The amount of money FSMS received under the deal is at the center of a three-year legal fight that has surfaced in two states and may eventually move overseas.

According to filings in the case, Tanner Pharma paid FSMS a total of $6.5 million from the profits tied to the UK sales.

FSMS claims it is owed more than $200 million. Its lawsuit seeks triple damages, which would bring the amount to more than $600 million.

Under the agreement, Tanner Pharma UK LTD., Bourne’s affiliate in Great Britain, was supposed to buy the COVID tests through FSMS, the lawsuit claims.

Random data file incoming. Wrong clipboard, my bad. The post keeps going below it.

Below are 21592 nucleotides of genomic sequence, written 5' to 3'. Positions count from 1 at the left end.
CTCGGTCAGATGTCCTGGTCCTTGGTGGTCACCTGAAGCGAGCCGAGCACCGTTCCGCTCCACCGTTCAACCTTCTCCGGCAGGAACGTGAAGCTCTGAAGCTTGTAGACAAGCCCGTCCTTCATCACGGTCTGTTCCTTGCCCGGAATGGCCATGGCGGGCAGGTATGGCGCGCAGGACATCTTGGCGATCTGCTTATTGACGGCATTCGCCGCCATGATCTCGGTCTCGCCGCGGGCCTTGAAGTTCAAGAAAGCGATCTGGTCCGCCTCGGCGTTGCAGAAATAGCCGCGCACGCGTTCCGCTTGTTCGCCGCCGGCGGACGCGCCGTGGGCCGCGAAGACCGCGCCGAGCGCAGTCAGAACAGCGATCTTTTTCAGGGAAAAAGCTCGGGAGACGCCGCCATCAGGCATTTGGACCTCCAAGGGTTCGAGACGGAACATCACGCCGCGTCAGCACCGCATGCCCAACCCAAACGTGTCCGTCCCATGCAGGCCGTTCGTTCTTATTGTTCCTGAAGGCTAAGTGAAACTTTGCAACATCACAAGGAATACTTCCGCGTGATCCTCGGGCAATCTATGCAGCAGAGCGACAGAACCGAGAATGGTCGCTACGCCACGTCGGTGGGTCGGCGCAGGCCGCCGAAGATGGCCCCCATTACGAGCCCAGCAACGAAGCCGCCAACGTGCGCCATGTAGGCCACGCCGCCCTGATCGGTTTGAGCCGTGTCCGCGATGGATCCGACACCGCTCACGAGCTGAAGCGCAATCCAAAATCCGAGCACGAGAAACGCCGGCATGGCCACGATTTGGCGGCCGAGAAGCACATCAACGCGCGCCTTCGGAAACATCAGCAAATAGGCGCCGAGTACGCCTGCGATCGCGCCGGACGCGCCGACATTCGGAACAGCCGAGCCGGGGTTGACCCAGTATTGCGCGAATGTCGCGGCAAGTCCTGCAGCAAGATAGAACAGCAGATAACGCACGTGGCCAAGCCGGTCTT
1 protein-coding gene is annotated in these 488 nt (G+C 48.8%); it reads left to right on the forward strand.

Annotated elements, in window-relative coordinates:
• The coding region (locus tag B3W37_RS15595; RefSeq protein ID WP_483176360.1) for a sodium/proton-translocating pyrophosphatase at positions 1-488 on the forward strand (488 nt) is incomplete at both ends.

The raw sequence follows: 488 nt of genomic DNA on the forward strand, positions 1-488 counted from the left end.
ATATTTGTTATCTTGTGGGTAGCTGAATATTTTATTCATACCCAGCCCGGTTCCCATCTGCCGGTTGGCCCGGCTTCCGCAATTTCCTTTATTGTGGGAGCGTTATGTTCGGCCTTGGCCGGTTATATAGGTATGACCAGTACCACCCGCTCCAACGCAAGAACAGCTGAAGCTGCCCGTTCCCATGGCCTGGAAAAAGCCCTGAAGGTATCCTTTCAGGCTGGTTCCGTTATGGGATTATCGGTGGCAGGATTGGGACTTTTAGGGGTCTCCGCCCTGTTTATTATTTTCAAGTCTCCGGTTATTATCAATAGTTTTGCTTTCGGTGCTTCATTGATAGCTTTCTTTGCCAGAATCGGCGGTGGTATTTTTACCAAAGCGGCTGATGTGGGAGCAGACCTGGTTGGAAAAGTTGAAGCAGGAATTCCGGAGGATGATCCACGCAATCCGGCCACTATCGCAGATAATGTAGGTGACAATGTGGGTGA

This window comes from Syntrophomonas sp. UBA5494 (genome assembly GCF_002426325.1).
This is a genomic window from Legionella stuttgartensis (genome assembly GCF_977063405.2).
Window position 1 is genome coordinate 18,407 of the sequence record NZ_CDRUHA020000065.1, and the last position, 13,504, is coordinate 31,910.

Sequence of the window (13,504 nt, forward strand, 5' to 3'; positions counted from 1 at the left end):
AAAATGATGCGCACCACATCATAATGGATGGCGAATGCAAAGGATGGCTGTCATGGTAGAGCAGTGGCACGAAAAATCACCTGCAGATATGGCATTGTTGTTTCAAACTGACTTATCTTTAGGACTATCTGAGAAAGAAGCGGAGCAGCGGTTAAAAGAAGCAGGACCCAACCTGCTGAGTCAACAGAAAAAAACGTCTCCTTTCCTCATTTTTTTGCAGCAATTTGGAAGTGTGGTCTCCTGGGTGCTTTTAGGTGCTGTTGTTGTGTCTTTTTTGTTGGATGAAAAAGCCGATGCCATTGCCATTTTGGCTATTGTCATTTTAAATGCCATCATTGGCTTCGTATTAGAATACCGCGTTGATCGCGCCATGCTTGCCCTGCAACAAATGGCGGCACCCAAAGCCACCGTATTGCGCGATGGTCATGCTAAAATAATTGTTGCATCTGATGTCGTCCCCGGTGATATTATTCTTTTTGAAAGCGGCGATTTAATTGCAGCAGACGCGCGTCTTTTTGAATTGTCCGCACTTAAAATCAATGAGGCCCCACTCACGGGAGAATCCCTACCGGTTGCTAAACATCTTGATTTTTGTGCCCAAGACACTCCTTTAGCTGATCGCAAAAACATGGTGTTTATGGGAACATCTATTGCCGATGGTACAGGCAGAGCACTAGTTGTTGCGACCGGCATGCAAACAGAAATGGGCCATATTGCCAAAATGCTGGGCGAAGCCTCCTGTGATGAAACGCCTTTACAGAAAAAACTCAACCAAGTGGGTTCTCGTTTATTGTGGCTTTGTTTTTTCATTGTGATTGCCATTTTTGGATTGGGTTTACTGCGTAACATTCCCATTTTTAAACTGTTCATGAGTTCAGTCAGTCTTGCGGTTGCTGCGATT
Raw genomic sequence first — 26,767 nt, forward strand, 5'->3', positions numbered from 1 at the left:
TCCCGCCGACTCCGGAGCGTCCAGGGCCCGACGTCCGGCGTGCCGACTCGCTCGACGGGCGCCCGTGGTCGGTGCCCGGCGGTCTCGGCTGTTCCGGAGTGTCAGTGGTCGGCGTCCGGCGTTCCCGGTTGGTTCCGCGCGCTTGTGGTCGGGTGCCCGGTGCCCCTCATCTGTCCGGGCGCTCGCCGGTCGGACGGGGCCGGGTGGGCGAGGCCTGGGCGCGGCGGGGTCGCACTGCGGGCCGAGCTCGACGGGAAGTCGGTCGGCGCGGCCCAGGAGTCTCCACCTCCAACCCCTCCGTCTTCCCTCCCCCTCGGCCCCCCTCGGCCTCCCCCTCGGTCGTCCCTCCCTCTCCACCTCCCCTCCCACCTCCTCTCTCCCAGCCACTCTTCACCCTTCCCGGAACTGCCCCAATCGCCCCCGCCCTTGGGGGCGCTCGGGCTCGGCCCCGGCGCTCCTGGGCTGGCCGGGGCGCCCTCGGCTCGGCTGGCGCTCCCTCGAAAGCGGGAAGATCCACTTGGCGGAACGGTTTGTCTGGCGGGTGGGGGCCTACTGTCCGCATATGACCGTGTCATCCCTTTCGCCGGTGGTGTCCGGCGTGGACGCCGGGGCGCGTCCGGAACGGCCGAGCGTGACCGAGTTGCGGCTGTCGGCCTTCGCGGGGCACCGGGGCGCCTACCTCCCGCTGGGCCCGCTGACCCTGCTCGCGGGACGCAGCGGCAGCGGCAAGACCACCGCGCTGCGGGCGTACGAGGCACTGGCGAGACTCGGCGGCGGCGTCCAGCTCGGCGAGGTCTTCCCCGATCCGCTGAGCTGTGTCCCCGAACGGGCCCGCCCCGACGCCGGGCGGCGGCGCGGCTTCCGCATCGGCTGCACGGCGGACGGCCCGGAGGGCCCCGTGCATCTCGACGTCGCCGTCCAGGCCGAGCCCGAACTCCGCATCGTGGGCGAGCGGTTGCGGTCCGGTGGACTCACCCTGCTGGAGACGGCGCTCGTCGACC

The two would then split the profits from the sales to the United Kingdom Department of Health and Social Care, which totaled close to $2 billion during 2020-22, according to the complaint and UK government records.

Two weeks after signing the agreement, Tanner Pharma UK breached it, the lawsuit alleges.

Bourne’s company in Great Britain began buying directly from the Chinese supplier, concealed details of early contracts with the UK government involving the sale of almost 60 million test kits, and used disputed pricing figures to under-calculate FSMS’s share of the profits, the complaint says.

“We have a lot of confidence in our claims based on the evidence we have seen so far,” said Charlotte attorney Lex Erwin, a member of the plaintiff’s legal team, “and we are looking forward to presenting that evidence to a North Carolina jury.”